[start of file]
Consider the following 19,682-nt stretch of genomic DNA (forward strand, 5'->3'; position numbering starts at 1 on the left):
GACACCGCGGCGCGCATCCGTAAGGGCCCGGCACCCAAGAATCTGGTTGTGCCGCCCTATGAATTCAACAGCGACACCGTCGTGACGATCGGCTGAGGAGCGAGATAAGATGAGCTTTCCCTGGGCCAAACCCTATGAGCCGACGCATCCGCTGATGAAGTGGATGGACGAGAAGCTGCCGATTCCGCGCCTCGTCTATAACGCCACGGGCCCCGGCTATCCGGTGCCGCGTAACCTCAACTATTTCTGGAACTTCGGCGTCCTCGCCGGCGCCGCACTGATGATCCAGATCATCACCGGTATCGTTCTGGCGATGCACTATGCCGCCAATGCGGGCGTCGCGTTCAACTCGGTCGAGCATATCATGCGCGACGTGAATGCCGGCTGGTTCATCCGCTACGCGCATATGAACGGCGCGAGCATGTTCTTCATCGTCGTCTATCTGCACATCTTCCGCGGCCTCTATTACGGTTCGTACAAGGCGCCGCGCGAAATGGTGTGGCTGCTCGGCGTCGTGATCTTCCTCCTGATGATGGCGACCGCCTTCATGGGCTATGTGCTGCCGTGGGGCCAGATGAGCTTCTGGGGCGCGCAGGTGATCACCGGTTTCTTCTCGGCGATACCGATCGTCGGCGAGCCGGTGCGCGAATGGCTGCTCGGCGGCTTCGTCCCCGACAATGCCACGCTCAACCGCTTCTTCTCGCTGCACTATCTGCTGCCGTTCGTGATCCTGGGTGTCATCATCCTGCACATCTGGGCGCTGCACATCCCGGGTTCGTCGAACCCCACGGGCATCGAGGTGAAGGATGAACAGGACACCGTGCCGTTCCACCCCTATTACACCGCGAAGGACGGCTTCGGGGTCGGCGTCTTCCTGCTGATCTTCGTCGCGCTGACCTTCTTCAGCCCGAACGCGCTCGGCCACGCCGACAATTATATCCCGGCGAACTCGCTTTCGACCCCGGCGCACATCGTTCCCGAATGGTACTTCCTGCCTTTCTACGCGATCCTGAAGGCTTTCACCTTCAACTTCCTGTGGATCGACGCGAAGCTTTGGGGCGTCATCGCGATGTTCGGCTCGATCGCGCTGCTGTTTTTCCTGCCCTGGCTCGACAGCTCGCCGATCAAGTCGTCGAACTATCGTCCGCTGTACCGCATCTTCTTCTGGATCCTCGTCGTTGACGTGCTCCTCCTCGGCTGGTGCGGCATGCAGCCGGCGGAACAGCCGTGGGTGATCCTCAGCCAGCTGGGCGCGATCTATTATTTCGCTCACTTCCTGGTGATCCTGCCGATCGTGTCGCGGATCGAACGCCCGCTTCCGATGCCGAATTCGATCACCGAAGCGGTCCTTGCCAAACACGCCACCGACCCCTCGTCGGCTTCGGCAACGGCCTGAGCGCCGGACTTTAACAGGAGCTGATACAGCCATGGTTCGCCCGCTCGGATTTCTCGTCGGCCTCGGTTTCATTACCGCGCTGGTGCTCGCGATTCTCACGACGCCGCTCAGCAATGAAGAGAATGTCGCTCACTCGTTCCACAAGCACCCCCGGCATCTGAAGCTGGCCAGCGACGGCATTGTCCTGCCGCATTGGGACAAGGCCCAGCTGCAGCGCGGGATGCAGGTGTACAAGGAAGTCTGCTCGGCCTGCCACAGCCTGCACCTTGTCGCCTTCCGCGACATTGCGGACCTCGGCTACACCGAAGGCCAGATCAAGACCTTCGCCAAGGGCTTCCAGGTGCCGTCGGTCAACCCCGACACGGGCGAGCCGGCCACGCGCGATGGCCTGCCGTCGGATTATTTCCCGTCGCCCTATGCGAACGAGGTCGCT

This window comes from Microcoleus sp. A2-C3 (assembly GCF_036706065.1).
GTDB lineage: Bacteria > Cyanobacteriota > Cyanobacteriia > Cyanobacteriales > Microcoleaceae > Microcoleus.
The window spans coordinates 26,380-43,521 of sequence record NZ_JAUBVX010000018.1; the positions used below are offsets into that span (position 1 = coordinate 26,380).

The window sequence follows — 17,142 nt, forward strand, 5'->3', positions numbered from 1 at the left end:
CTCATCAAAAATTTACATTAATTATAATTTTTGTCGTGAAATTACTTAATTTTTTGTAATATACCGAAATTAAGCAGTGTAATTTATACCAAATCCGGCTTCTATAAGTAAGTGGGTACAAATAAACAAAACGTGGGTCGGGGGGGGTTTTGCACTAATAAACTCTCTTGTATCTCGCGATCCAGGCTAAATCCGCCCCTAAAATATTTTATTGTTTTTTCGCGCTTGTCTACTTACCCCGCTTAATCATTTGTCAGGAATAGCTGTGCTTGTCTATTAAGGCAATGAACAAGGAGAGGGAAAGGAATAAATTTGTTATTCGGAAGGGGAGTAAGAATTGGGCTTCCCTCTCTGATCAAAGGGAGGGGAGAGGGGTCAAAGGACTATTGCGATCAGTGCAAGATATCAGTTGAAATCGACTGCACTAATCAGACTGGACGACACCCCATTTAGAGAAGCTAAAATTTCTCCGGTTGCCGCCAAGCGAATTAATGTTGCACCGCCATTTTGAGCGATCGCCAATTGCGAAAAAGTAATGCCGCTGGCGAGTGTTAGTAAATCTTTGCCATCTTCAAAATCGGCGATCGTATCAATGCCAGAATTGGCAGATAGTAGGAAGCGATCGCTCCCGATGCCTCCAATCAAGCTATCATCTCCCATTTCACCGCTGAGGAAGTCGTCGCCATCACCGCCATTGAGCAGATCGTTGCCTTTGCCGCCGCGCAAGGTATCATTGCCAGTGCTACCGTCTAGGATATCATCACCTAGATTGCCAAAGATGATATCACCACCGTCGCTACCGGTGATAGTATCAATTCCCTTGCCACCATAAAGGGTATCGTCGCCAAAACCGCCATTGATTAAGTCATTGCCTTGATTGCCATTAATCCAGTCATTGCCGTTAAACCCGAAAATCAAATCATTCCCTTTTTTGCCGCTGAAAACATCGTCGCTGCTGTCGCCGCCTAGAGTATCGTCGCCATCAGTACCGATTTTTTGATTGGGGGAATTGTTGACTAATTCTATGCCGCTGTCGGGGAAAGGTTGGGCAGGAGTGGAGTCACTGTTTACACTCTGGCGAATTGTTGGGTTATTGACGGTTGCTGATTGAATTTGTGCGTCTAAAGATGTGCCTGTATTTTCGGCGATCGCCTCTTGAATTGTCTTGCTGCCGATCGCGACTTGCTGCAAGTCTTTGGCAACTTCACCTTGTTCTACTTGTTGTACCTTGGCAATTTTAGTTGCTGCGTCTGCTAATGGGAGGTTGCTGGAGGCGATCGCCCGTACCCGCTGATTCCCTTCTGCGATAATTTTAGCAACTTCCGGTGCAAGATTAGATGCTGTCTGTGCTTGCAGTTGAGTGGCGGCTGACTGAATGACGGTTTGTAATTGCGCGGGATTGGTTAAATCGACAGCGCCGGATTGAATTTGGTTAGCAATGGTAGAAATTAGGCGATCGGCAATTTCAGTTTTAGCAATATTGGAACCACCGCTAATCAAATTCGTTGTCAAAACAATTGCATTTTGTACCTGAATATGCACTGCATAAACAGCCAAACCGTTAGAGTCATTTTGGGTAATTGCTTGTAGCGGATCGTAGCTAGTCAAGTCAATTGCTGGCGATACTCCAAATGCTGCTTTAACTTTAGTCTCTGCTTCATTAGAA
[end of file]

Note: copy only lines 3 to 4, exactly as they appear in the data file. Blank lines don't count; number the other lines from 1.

This window comes from Microcoleus sp. A2-C3 (assembly GCF_036706065.1).
GTDB lineage: Bacteria > Cyanobacteriota > Cyanobacteriia > Cyanobacteriales > Microcoleaceae > Microcoleus.